Johns Hopkins Students Devise a Battlefield Medical Device
A battlefield explosion that injures a soldier's face or neck can block the critical air passage to the lungs, leading to death within minutes. Now a low-cost, low-tech tool may help combat medics open an airway through the neck to restore breathing for injured soldiers. The device was developed by a team of Johns Hopkins University undergraduate students, and improves the success rate of emergency neck incision procedures performed by combat medics in the field. The prototype device is designed to simplify and speed up the emergency procedure. Recognizing that tools typically used in battle zones often do not manage to connect to the patient's trachea and instead strike the esophagus, the students devised an improved intratracheal tip: it extends beyond the skin layers to the windpipe, but not far enough to reach the esophagus.
St. Bernards Stand Beside for this Tracking Device
A Swiss mountain resort will deploy tracking technology that uses wireless radio frequency communications to monitor ski-school students' location on the slopes. The system will use Semtech's LoRa RF platform, a two-way wireless device, to connect battery-operated mobile devices to a low-power, wide-area network. Each student who takes a lesson at the resort will be equipped with a sensor module that transmits his or her location to the network via a gateway. Instructors will be able to access this information using an app on their smartphone that will provide them with visual cues they can follow on an interactive map. No word on whether St. Bernard rescue dogs will still be on call for medicinal brandy.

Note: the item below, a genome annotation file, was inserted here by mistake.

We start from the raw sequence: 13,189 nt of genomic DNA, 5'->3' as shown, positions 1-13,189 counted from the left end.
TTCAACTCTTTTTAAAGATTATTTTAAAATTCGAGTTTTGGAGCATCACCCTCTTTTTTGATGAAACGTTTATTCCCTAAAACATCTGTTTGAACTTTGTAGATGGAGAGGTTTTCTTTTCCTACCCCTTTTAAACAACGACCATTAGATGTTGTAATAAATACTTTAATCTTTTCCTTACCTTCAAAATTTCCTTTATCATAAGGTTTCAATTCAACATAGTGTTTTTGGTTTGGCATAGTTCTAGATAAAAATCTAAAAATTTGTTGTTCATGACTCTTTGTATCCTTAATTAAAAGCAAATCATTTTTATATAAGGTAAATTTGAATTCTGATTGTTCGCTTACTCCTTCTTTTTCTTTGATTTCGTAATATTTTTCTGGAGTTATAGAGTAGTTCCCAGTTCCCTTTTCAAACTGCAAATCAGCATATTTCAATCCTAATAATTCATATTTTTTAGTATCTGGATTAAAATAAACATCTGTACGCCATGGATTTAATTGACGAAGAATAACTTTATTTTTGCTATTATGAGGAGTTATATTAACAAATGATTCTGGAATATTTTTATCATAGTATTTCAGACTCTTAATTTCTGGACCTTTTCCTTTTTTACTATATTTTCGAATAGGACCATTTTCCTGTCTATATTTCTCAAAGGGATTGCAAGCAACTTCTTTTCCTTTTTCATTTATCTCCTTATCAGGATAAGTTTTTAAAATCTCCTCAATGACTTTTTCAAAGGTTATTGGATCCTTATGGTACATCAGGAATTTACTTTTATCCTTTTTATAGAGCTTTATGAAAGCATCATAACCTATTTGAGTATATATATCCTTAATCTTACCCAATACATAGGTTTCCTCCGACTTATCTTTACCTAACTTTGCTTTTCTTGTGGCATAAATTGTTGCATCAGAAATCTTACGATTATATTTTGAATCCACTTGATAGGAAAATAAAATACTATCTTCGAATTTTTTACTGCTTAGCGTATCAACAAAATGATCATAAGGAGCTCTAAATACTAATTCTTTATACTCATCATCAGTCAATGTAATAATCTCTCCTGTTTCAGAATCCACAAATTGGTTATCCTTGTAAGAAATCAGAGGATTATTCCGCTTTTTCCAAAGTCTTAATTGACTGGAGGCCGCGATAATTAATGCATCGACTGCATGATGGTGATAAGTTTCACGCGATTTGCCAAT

Water Pipe Bends and Compresses without Rupturing
A Japanese steel manufacturer has developed a water pipeline with a structural wave design that allows it to bend and compress without rupturing. The design could benefit utilities in earthquake-prone regions. JFE Holdings made the pipe that includes wave features installed at intervals along its length to absorb ground deformation, such as movements caused by earthquakes and landslides or from undermining associated with scour during hurricanes and floods. Tests carried out at Cornell University's Geotechnical Lifelines Large-Scale Testing Facility confirmed the design's performance, the developers say. Multiple tests were carried out, including an earthquake simulation in which a 28-foot-long section of the pipe outfitted with more than 120 monitoring instruments was buried in 80 tons of soil. The test mimicked a fault rupture. A large, hydraulically powered “split box” imposed two feet of fault rupture along a 50-degree angle, and forced the buried pipeline into a combination of compression and bending.